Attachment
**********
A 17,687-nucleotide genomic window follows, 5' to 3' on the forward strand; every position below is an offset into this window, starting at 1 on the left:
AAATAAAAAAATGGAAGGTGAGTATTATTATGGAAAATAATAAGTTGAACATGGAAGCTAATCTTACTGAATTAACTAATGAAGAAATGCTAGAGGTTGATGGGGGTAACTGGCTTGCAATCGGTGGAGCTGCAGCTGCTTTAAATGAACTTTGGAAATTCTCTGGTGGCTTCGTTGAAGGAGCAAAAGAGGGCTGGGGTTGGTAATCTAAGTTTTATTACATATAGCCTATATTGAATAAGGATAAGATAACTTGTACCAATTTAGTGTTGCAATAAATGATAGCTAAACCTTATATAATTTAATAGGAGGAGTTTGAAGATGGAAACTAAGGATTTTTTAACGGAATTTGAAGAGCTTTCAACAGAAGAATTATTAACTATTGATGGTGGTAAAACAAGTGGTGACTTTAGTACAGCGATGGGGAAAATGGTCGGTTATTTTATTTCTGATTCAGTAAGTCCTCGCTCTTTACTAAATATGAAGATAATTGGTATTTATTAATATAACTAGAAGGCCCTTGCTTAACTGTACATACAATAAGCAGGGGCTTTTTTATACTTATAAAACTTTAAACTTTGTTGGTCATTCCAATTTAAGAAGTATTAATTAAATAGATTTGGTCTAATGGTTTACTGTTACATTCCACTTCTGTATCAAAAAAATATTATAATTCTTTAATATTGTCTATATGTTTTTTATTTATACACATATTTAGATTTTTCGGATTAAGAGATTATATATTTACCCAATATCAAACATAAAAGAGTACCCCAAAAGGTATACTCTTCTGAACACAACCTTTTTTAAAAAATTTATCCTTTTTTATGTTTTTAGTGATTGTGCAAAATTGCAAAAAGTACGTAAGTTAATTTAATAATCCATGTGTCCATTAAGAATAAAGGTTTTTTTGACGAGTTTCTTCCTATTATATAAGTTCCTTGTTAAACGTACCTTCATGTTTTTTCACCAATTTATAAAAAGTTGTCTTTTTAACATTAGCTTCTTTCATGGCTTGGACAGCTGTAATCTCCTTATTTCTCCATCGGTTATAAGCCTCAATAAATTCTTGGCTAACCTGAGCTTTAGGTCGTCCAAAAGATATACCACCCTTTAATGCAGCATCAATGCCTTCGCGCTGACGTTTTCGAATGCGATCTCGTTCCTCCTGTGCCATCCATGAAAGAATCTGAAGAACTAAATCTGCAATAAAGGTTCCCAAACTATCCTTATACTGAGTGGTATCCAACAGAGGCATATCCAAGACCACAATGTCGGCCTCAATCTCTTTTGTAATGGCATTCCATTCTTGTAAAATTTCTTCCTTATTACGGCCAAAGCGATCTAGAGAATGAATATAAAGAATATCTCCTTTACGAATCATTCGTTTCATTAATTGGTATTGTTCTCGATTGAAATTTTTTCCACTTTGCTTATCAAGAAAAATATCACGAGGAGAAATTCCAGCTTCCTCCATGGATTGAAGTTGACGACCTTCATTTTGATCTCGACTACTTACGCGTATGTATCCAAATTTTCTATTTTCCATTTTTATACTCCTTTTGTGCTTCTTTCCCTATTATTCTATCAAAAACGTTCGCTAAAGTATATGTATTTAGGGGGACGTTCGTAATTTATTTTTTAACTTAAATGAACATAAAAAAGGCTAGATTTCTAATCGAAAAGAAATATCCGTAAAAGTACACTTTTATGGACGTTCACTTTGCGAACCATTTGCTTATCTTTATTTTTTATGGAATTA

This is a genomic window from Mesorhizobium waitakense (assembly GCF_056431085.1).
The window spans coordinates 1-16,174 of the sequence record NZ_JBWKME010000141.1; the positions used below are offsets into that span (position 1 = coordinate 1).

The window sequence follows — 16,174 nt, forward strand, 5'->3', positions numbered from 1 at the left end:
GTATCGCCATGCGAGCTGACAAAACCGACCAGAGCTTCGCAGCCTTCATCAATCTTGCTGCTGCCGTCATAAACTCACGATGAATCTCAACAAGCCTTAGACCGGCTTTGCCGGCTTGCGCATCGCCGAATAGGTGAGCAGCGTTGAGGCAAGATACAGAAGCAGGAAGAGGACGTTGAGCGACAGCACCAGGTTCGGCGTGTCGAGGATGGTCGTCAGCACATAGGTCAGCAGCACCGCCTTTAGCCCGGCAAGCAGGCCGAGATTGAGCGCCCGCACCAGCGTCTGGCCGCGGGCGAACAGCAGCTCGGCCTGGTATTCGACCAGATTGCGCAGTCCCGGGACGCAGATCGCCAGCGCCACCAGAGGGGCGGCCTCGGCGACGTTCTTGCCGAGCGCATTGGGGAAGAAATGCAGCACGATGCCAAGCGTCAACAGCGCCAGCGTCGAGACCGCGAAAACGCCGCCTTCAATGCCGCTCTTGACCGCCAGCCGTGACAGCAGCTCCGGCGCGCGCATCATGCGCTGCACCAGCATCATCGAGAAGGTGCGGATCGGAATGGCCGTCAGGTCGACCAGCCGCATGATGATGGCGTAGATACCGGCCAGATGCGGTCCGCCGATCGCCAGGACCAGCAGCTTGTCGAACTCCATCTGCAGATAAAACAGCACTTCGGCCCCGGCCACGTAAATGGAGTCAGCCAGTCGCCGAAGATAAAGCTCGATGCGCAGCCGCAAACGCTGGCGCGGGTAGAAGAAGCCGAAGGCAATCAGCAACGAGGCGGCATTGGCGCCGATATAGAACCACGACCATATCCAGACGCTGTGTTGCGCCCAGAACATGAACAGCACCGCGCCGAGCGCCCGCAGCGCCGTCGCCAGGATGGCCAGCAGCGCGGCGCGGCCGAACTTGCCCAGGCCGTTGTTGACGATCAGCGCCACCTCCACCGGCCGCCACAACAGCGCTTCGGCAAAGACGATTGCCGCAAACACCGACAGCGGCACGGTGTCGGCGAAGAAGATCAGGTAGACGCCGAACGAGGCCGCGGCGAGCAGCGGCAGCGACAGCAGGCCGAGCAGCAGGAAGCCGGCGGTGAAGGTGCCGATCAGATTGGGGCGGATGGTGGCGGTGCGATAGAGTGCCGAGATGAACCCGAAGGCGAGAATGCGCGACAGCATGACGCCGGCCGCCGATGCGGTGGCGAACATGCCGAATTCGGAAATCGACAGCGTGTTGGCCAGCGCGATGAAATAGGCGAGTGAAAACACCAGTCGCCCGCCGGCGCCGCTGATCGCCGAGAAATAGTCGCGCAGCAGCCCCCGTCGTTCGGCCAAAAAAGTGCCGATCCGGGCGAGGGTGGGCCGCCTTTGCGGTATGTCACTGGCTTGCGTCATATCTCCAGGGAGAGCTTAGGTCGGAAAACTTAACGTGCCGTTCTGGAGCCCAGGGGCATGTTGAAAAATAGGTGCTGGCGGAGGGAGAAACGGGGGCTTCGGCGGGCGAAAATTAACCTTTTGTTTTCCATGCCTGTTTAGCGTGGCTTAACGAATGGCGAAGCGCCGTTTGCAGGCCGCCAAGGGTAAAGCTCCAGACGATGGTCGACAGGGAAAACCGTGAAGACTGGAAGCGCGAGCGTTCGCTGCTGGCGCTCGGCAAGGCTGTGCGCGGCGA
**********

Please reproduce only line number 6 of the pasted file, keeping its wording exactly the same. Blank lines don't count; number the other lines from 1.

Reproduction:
GTATCGCCATGCGAGCTGACAAAACCGACCAGAGCTTCGCAGCCTTCATCAATCTTGCTGCTGCCGTCATAAACTCACGATGAATCTCAACAAGCCTTAGACCGGCTTTGCCGGCTTGCGCATCGCCGAATAGGTGAGCAGCGTTGAGGCAAGATACAGAAGCAGGAAGAGGACGTTGAGCGACAGCACCAGGTTCGGCGTGTCGAGGATGGTCGTCAGCACATAGGTCAGCAGCACCGCCTTTAGCCCGGCAAGCAGGCCGAGATTGAGCGCCCGCACCAGCGTCTGGCCGCGGGCGAACAGCAGCTCGGCCTGGTATTCGACCAGATTGCGCAGTCCCGGGACGCAGATCGCCAGCGCCACCAGAGGGGCGGCCTCGGCGACGTTCTTGCCGAGCGCATTGGGGAAGAAATGCAGCACGATGCCAAGCGTCAACAGCGCCAGCGTCGAGACCGCGAAAACGCCGCCTTCAATGCCGCTCTTGACCGCCAGCCGTGACAGCAGCTCCGGCGCGCGCATCATGCGCTGCACCAGCATCATCGAGAAGGTGCGGATCGGAATGGCCGTCAGGTCGACCAGCCGCATGATGATGGCGTAGATACCGGCCAGATGCGGTCCGCCGATCGCCAGGACCAGCAGCTTGTCGAACTCCATCTGCAGATAAAACAGCACTTCGGCCCCGGCCACGTAAATGGAGTCAGCCAGTCGCCGAAGATAAAGCTCGATGCGCAGCCGCAAACGCTGGCGCGGGTAGAAGAAGCCGAAGGCAATCAGCAACGAGGCGGCATTGGCGCCGATATAGAACCACGACCATATCCAGACGCTGTGTTGCGCCCAGAACATGAACAGCACCGCGCCGAGCGCCCGCAGCGCCGTCGCCAGGATGGCCAGCAGCGCGGCGCGGCCGAACTTGCCCAGGCCGTTGTTGACGATCAGCGCCACCTCCACCGGCCGCCACAACAGCGCTTCGGCAAAGACGATTGCCGCAAACACCGACAGCGGCACGGTGTCGGCGAAGAAGATCAGGTAGACGCCGAACGAGGCCGCGGCGAGCAGCGGCAGCGACAGCAGGCCGAGCAGCAGGAAGCCGGCGGTGAAGGTGCCGATCAGATTGGGGCGGATGGTGGCGGTGCGATAGAGTGCCGAGATGAACCCGAAGGCGAGAATGCGCGACAGCATGACGCCGGCCGCCGATGCGGTGGCGAACATGCCGAATTCGGAAATCGACAGCGTGTTGGCCAGCGCGATGAAATAGGCGAGTGAAAACACCAGTCGCCCGCCGGCGCCGCTGATCGCCGAGAAATAGTCGCGCAGCAGCCCCCGTCGTTCGGCCAAAAAAGTGCCGATCCGGGCGAGGGTGGGCCGCCTTTGCGGTATGTCACTGGCTTGCGTCATATCTCCAGGGAGAGCTTAGGTCGGAAAACTTAACGTGCCGTTCTGGAGCCCAGGGGCATGTTGAAAAATAGGTGCTGGCGGAGGGAGAAACGGGGGCTTCGGCGGGCGAAAATTAACCTTTTGTTTTCCATGCCTGTTTAGCGTGGCTTAACGAATGGCGAAGCGCCGTTTGCAGGCCGCCAAGGGTAAAGCTCCAGACGATGGTCGACAGGGAAAACCGTGAAGACTGGAAGCGCGAGCGTTCGCTGCTGGCGCTCGGCAAGGCTGTGCGCGGCGA